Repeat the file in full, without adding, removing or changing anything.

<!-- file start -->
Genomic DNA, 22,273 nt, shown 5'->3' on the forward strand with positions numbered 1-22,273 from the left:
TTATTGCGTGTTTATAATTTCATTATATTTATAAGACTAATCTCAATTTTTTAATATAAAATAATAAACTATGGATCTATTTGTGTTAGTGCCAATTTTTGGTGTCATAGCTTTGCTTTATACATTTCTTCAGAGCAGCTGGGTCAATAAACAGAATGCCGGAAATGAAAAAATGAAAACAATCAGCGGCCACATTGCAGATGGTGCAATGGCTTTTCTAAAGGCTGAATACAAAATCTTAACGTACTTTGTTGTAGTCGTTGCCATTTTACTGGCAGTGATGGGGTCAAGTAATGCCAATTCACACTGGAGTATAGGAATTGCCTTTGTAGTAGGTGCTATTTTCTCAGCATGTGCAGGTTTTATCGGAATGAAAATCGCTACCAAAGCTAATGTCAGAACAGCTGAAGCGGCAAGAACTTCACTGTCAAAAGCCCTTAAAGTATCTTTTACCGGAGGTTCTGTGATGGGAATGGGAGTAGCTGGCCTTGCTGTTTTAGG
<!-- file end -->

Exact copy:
Genomic DNA, 22,273 nt, shown 5'->3' on the forward strand with positions numbered 1-22,273 from the left:
TTATTGCGTGTTTATAATTTCATTATATTTATAAGACTAATCTCAATTTTTTAATATAAAATAATAAACTATGGATCTATTTGTGTTAGTGCCAATTTTTGGTGTCATAGCTTTGCTTTATACATTTCTTCAGAGCAGCTGGGTCAATAAACAGAATGCCGGAAATGAAAAAATGAAAACAATCAGCGGCCACATTGCAGATGGTGCAATGGCTTTTCTAAAGGCTGAATACAAAATCTTAACGTACTTTGTTGTAGTCGTTGCCATTTTACTGGCAGTGATGGGGTCAAGTAATGCCAATTCACACTGGAGTATAGGAATTGCCTTTGTAGTAGGTGCTATTTTCTCAGCATGTGCAGGTTTTATCGGAATGAAAATCGCTACCAAAGCTAATGTCAGAACAGCTGAAGCGGCAAGAACTTCACTGTCAAAAGCCCTTAAAGTATCTTTTACCGGAGGTTCTGTGATGGGAATGGGAGTAGCTGGCCTTGCTGTTTTAGG